The 100g to 25g breakout cable from QSFPTEK is what you need to connect your high-bandwidth fiber to slow ports. A fiber breakout cable is also known as a fiber fanout cable. The cable has a collection of several simplex cables housed inside one outer jacket. A fiber breakout cable is different from a distribution cable. The distribution cable has tight-buffered fibers covered in an outer jacket.
The 100g to 25g breakout cable is thicker than distribution cables. A fiber breakout cable is rugged because of its extra thickness. You can use a fiber breakout cable to separate a large-capacity fiber. You do not need splice boxes if you use a breakout cable.
100g to 25g Breakout Cable Advantages
· One of the benefits of a breakout cable is that it increases port density. How does it do that? Let’s, for instance, take a switch that has 36 qsfp dd ports. You can use fiber breakout cables to increase the port density by two to three times. You cannot achieve this with switches that have single-lane ports.
· Another benefit of the breakout cable is that it enables you to access low-speed ports when you have a high-speed fiber connection. For instance, if you have a 40g qsfp+ transceiver but your switch has qsfp ports, you can use a breakout cable. You can split the 40g to 4, 10g lanes.
· A breakout cable makes the transition to new equipment easier. If you are using older equipment, upgrading all of it at once is a costly affair. However, you can upgrade in a staggered fashion by using breakout cables. You can use 100g base transceivers with breakout cables to connect to slower switches. It will give you more time to buy better switches or other host devices.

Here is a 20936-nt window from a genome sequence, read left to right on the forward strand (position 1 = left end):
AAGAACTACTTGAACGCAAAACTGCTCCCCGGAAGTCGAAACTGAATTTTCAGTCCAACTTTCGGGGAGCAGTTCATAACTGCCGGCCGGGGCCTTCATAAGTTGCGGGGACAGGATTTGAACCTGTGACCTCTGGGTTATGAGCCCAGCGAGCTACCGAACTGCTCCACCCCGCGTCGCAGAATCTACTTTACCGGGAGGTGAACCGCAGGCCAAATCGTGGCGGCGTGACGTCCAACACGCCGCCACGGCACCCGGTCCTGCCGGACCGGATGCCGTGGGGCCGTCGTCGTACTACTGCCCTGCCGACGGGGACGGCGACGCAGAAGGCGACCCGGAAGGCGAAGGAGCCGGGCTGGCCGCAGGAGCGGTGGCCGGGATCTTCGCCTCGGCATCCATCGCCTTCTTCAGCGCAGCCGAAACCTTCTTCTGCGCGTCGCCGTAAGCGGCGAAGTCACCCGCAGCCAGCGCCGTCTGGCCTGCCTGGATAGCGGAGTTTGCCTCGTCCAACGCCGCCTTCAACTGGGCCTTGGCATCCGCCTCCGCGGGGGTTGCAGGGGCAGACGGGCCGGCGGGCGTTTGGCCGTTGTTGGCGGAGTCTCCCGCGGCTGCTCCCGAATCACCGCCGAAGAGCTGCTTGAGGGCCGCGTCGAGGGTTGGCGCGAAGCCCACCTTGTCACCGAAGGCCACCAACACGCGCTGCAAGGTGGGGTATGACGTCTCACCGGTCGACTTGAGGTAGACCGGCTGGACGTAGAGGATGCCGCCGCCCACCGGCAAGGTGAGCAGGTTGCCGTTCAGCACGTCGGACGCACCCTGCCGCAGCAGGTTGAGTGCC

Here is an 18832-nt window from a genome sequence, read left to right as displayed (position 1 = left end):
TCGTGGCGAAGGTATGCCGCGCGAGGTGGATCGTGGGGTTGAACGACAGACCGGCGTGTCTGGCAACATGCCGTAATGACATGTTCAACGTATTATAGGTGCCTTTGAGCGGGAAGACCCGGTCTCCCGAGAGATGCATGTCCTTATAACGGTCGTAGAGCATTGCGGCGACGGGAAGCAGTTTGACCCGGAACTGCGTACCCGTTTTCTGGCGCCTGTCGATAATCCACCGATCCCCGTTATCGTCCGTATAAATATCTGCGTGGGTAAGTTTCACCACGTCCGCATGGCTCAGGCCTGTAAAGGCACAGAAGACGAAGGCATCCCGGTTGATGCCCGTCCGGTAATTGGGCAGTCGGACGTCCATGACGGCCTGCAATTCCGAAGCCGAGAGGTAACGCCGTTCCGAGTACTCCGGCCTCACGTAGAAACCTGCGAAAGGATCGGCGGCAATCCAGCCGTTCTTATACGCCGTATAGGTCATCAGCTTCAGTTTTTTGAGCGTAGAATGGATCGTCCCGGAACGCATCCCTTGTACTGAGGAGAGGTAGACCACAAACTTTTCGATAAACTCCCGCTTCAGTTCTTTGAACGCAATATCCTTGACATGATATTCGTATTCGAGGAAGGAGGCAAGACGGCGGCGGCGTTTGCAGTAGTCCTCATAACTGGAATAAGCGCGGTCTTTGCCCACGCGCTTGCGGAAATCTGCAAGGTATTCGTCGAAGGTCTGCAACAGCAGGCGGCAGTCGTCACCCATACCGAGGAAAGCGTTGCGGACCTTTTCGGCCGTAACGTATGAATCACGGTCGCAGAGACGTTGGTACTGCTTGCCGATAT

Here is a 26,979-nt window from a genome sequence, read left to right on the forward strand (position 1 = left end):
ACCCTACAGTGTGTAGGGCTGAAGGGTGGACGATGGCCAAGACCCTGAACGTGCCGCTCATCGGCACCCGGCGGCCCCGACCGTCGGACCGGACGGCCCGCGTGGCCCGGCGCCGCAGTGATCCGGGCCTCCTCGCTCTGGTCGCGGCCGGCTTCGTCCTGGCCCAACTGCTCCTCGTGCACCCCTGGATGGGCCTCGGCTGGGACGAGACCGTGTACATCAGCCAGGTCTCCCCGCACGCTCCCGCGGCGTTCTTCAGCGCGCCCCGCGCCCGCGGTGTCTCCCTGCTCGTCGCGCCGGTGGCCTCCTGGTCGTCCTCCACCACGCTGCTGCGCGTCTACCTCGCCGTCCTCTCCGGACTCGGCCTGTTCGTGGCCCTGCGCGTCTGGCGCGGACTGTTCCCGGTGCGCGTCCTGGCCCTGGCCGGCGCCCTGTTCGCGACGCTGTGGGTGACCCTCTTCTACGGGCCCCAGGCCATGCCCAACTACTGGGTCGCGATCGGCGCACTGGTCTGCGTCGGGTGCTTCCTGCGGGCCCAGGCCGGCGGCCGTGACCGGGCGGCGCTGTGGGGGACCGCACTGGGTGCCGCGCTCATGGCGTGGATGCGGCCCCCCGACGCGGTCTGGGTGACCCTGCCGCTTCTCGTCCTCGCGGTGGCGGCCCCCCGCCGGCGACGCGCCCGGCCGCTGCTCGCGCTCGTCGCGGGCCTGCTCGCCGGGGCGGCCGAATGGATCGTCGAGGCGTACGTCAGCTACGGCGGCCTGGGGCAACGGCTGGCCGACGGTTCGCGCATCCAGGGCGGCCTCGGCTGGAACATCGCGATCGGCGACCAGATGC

· Another benefit of breakout cables is that they occupy less space. A 100g to 25g breakout cable from QSFPTEK is thinner than a fiber cable with the same number of cores. The breakout cable is therefore suitable for cable-dense environments.
· You can use a breakout cable to create redundancy in the network. Let’s say you have a 100g qsfp28 transceiver that you want to break out into 4, 25g connections. You may connect two fiber cables to the primary device and the other two to a backup device.
Disadvantages of qsfp+ breakout cables
· Breakout cables have a limited length. A breakout cable connects devices within the same rack. Other breakout cables are available to connect devices at least 7 meters apart.
· Using breakout cables is increased latency. You should know that breaking out a 100gbase transceiver splits the buffer. You may overlook it if the connection does not require low latency.
· Another 100g to 25g breakout cable drawback is that you cannot replace a single port. If you find a faulty port on the breakout cable, you essentially lose that bandwidth until you replace the breakout cable entirely.
· Breakout cables have limited bending distance.
Where Is The 100g To 25g qsfp Breakout Cable Used?
You can only use breakout cables inside buildings. The ends on a breakout cable connect directly to a host device. Because breakout cables are not very flexible, they might be challenging if you use them in cable-dense racks.